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Book Review: Beautiful Darkness (Fabien Vehlmann and Kerascoёt)

Details:Publisher: Drawn and Quarterly
Pages: 94
Release Date: 25th February 2014
 
Blurb:

Kerascoët’s and Fabien Vehlmann’s unsettling and gorgeous anti-fairy tale is a searing condemnation of our vast capacity for evil writ tiny. Join princess Aurora and her friends as they journey to civilization’s heart of darkness in a bleak allegory about surviving the human experience.  The sweet faces and bright leaves of Kerascoët’s delicate watercolors serve to highlight the evil that dwells beneath Vehlmann’s story as pettiness, greed, and jealousy take over.  Beautiful Darkness is a harrowing look behind the routine politeness and meaningless kindness of civilized society.

 

Review:
My boyfriend bought this home from our favourite comic book shop in Nottingham (Page 45, check it out) with orders to read it immediately and strict instructions not to flick through (apparently that spoils it).

I did as I was told and… wow. What a strange little thing he brought home.I say little, as it follows a group of tiny people as they climb out of [something disturbing which I won’t spoil here] and start to make a life for themselves in the wilderness. We follow Princess Aurora as she tries to recreate a civilised society in a place that is far from that.

It started beautifully, almost twee in fact, as Aurora entertains the Prince at her house but this quickly dissolves as something drips from the ceiling and seems to consume them completely. But they survive and find themselves starting life anew. After this, the story got a little confusing sometimes, as it jumps quickly between characters. This took a some getting used to, but I soon found it wasn’t always telling a linear story: more like snippets of events.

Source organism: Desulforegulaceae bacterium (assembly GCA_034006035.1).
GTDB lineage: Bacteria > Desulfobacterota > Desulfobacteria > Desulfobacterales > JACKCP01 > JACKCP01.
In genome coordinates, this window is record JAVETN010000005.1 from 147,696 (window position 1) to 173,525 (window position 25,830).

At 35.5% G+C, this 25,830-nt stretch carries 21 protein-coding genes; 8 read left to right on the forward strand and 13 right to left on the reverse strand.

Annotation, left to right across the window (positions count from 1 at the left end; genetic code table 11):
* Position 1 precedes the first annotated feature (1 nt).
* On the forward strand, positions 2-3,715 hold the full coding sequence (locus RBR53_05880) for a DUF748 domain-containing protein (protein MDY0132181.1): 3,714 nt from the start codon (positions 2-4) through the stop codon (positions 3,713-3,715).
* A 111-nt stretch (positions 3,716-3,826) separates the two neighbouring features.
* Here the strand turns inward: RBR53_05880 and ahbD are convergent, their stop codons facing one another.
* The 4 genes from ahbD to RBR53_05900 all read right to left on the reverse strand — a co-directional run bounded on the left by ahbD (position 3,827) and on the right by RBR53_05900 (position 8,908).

And what horrible snippets they can be sometimes! There are some very disturbing images in this book, so I definitely wouldn’t recommend it for younger readers. That’s where the beauty in the book lies: cute, almost cartoonish characters drawn next to shocking scenes of violence and gore.

I’ve had some debates with my partner over what this is about, but it screams to me of a Lord of the Flies type story: ultimately, man is evil and, whatever order we try to keep in nature soon turns to chaos. We see this when Princess Aurora throws a party for their new woodland neighbours, and is upset when they have no table manners, snatch food and piss on the table.

I expected a little more resolution or climax at the end. I think it could take a few more reads of this to fully understand it. But overall I’d recommend this to read if you’re a fan of Alice in Wonderland or Lord of the Flies type stories, and have a strong stomach for gore and the downright disturbing!

 

My Verdict:

Ahaha I love this book, you should totally read it!

If you enjoyed this you might like A Monster Calls by Patrick Ness

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